Last updated January 11, 2018 at 10:24 am
Surfers around Sydney’s Northern Beaches have been working with scientists from the Clean Ocean Foundation to develop a citizen science toolkit to monitor wastewater outflows from a local water treatment plant.
When there’s a heavy rainfall, the water treatment plant at Warriewood can’t cope with the influx of stormwater, and Sydney Water which operate the plant discharge partially treated water into the ocean, near a popular surf spot.
By involving Surfrider Northern Beaches, scientists have been able to get access to water testing in locations that they haven’t been able to before.
Surfers were trained in sterile water sampling techniques and kitted out with sample collection containers, backpacks, ice and an esky.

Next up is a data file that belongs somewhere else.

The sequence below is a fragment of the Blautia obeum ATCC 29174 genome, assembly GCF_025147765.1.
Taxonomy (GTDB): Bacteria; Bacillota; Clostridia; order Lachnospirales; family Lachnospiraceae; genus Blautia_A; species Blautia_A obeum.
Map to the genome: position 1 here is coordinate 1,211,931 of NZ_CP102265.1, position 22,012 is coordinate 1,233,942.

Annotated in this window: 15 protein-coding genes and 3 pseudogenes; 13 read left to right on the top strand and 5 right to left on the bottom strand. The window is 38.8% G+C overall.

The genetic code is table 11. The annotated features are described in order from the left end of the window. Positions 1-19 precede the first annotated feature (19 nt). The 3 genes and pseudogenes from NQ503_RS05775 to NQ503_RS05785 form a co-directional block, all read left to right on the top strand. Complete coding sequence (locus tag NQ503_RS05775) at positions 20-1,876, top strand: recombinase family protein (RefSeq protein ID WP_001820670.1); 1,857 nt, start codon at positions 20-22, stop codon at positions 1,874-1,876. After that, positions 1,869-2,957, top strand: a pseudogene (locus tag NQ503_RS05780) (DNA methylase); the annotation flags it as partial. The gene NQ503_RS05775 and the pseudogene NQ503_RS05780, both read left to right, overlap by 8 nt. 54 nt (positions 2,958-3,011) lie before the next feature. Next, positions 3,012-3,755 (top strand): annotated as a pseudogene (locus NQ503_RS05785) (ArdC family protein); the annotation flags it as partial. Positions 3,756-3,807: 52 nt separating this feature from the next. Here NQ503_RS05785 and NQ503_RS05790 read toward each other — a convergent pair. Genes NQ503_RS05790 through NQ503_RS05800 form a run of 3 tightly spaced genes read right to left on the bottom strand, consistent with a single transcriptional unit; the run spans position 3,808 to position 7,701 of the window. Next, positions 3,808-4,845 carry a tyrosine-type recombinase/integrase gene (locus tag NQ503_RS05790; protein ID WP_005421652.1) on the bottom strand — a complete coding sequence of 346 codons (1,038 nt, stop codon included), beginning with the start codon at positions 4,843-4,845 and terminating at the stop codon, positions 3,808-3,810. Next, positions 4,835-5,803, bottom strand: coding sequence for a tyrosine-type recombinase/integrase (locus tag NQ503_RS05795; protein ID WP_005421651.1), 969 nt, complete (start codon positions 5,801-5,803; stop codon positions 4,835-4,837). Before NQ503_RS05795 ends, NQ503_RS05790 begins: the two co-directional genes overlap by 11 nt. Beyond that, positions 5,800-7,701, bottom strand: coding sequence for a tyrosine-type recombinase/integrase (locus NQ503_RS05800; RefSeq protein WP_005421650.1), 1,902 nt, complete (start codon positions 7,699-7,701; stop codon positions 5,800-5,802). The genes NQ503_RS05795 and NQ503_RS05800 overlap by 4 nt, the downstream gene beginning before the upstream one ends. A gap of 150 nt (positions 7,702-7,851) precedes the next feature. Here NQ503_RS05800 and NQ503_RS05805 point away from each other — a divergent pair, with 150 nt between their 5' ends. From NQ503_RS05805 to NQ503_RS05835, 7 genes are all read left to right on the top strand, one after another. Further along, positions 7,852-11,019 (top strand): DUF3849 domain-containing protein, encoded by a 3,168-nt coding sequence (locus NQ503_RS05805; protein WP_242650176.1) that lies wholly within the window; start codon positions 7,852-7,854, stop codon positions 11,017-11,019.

The samples collected after one heavy rainfall showed E.coli levels at 10 times the recommended levels.
While Sydney Water already notify Surfrider when bypass events are planned to occur, the group hopes that in future this could lead to an upgrade of water treatment facilities so they flushing out to sea no longer needs to happen. Or if it does, redesign the outfall to deliver partially treated water further out beyond the surfing area, reducing potential health risks.
This pilot monitoring study is part of the National Outfall Database (NOD) project run by the Marine Biodiversity Hub, reviewing ocean outfalls around Australia.
There are over 100 outfalls around the Australian coast, discharging about 1,380 Gigalitres of effluent into the Australian aquatic environment annually. It’s hoped that the citizen science toolkit developed here will be able to be picked up and used by other community groups around the country.